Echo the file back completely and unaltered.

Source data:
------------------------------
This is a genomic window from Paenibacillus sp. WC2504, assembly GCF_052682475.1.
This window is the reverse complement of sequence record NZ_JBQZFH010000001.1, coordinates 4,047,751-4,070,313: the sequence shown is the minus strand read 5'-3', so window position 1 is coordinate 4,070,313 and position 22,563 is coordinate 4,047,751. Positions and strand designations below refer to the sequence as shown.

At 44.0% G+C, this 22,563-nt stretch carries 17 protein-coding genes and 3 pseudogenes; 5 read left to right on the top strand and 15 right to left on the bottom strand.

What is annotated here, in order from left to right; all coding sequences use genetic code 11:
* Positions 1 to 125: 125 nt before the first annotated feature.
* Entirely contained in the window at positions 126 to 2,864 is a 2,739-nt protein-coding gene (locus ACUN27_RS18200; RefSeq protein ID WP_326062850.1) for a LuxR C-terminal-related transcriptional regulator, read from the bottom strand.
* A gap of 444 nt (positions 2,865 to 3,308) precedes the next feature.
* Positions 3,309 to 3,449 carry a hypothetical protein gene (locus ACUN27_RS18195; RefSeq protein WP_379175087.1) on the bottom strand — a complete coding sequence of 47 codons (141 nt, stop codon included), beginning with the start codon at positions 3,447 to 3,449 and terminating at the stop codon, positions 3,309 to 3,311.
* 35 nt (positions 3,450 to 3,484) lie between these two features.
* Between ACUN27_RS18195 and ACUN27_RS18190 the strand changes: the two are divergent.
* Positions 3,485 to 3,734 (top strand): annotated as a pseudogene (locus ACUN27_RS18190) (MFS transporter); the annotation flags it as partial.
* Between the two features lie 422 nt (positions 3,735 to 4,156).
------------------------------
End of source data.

This is a genomic window from Paenibacillus sp. WC2504, assembly GCF_052682475.1.
This window is the reverse complement of sequence record NZ_JBQZFH010000001.1, coordinates 4,047,751-4,070,313: the sequence shown is the minus strand read 5'-3', so window position 1 is coordinate 4,070,313 and position 22,563 is coordinate 4,047,751. Positions and strand designations below refer to the sequence as shown.

At 44.0% G+C, this 22,563-nt stretch carries 17 protein-coding genes and 3 pseudogenes; 5 read left to right on the top strand and 15 right to left on the bottom strand.

What is annotated here, in order from left to right; all coding sequences use genetic code 11:
* Positions 1 to 125: 125 nt before the first annotated feature.
* Entirely contained in the window at positions 126 to 2,864 is a 2,739-nt protein-coding gene (locus ACUN27_RS18200; RefSeq protein ID WP_326062850.1) for a LuxR C-terminal-related transcriptional regulator, read from the bottom strand.
* A gap of 444 nt (positions 2,865 to 3,308) precedes the next feature.
* Positions 3,309 to 3,449 carry a hypothetical protein gene (locus ACUN27_RS18195; RefSeq protein WP_379175087.1) on the bottom strand — a complete coding sequence of 47 codons (141 nt, stop codon included), beginning with the start codon at positions 3,447 to 3,449 and terminating at the stop codon, positions 3,309 to 3,311.
* 35 nt (positions 3,450 to 3,484) lie between these two features.
* Between ACUN27_RS18195 and ACUN27_RS18190 the strand changes: the two are divergent.
* Positions 3,485 to 3,734 (top strand): annotated as a pseudogene (locus ACUN27_RS18190) (MFS transporter); the annotation flags it as partial.
* Between the two features lie 422 nt (positions 3,735 to 4,156).